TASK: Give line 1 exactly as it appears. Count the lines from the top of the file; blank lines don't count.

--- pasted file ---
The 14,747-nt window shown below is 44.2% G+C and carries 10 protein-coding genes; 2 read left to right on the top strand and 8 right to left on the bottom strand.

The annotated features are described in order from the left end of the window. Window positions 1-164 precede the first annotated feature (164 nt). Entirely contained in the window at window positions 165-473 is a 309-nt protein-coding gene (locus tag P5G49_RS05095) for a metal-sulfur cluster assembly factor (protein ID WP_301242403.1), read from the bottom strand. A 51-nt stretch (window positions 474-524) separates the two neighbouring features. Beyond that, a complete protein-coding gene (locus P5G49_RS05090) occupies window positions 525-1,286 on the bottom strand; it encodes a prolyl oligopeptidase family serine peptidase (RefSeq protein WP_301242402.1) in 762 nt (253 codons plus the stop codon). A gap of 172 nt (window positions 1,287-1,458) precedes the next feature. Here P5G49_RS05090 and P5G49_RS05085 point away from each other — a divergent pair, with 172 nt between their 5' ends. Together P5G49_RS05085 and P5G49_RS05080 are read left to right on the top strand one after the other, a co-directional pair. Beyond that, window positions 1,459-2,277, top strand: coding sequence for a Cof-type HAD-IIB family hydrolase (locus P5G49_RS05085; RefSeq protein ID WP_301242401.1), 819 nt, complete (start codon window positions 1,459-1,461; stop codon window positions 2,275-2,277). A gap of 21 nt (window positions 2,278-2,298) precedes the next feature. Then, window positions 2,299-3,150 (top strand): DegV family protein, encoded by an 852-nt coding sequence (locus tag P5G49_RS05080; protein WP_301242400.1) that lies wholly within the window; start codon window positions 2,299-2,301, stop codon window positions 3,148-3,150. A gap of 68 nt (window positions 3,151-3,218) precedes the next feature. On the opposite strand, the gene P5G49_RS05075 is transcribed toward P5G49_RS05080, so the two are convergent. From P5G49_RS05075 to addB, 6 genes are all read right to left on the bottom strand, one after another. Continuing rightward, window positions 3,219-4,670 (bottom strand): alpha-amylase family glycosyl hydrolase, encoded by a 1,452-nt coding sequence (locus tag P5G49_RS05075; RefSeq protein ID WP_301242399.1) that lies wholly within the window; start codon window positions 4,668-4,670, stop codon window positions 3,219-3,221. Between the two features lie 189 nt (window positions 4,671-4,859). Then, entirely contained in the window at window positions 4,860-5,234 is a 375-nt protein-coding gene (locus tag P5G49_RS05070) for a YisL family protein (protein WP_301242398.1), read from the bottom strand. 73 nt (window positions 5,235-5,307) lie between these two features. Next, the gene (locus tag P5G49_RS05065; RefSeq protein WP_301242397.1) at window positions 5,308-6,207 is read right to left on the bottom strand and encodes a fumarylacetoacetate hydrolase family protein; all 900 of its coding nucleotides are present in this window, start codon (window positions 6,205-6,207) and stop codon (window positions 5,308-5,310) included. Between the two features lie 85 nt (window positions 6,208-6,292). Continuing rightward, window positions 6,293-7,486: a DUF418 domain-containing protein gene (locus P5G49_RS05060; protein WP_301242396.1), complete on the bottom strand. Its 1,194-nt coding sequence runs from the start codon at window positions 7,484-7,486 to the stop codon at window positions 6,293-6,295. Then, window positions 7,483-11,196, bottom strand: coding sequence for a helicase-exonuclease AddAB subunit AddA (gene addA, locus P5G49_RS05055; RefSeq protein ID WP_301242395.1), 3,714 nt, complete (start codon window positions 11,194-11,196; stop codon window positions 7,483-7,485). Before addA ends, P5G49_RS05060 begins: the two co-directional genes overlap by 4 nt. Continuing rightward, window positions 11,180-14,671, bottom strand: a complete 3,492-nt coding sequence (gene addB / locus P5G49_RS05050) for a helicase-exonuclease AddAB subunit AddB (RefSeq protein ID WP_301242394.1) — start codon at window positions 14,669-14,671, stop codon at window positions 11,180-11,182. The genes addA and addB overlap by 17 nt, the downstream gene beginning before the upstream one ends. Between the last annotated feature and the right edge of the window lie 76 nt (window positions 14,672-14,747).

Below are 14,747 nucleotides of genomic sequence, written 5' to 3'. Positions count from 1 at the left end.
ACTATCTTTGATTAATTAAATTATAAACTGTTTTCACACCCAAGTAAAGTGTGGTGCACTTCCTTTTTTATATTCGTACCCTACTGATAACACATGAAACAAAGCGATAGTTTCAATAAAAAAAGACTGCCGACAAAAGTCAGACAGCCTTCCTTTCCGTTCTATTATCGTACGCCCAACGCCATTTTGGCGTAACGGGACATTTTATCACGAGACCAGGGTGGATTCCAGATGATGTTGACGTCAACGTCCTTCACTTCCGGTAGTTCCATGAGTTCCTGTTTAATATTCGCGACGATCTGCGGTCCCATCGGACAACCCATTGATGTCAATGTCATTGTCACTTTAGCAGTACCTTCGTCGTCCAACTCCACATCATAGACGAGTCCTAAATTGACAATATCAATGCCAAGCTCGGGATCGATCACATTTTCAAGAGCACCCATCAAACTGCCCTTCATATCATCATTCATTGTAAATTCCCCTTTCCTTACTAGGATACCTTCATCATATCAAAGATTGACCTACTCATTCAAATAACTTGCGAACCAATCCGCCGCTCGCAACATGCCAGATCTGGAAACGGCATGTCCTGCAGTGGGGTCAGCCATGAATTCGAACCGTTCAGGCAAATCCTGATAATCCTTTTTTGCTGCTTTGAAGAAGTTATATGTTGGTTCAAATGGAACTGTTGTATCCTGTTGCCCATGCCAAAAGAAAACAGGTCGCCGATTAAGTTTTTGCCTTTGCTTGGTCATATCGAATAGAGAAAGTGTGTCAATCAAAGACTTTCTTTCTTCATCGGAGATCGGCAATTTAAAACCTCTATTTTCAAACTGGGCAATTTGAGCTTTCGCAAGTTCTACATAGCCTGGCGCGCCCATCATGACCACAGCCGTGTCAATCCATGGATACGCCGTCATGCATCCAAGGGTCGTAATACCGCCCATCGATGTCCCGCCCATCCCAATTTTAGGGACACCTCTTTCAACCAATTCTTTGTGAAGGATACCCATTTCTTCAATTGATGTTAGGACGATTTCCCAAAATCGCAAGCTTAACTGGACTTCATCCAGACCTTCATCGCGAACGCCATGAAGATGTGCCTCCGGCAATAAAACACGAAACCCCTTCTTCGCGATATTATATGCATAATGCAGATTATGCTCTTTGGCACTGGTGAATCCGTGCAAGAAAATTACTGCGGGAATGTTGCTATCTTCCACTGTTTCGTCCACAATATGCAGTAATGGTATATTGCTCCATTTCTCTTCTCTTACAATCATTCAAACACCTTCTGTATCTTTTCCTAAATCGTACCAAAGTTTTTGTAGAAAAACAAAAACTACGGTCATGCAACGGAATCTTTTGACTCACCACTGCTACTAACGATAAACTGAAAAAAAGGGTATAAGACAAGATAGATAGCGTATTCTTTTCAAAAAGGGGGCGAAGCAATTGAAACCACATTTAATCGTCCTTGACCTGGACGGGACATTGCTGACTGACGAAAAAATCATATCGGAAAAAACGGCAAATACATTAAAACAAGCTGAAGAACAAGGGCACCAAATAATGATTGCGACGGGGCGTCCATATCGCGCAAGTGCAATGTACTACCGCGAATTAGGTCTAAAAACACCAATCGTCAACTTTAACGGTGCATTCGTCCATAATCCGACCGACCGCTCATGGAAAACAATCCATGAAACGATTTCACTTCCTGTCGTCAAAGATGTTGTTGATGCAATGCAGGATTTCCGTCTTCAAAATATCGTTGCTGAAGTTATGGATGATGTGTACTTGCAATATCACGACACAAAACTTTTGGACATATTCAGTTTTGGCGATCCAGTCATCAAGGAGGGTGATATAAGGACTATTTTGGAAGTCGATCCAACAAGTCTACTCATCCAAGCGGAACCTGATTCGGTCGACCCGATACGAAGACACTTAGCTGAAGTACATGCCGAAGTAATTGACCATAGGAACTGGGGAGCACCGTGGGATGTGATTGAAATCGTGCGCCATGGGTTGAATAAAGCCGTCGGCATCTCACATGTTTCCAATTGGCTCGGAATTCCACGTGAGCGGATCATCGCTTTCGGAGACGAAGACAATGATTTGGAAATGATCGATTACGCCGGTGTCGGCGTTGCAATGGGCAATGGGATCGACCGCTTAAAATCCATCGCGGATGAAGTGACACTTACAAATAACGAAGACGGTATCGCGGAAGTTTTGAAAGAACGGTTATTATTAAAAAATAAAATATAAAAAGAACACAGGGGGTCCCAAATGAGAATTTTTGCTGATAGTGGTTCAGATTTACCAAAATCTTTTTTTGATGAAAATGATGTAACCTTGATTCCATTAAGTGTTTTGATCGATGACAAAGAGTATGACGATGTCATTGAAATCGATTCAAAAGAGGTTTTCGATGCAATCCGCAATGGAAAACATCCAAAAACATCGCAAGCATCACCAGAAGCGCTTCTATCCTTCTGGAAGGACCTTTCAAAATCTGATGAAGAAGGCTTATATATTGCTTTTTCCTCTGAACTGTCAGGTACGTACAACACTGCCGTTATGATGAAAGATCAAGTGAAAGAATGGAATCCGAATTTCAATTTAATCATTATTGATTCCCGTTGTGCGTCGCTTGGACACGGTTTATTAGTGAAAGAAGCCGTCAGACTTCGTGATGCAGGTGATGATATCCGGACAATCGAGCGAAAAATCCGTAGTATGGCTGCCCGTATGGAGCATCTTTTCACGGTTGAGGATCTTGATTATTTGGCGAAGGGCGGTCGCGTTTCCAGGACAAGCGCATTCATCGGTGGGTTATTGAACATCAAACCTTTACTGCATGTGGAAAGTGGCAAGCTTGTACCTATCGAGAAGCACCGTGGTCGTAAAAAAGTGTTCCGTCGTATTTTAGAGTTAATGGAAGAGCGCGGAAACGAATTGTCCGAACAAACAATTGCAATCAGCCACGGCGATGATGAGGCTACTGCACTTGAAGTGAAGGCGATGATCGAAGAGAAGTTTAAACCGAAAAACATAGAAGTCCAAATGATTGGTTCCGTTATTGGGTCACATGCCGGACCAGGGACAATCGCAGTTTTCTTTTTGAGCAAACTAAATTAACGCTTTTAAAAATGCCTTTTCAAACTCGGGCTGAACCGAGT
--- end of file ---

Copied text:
The 14,747-nt window shown below is 44.2% G+C and carries 10 protein-coding genes; 2 read left to right on the top strand and 8 right to left on the bottom strand.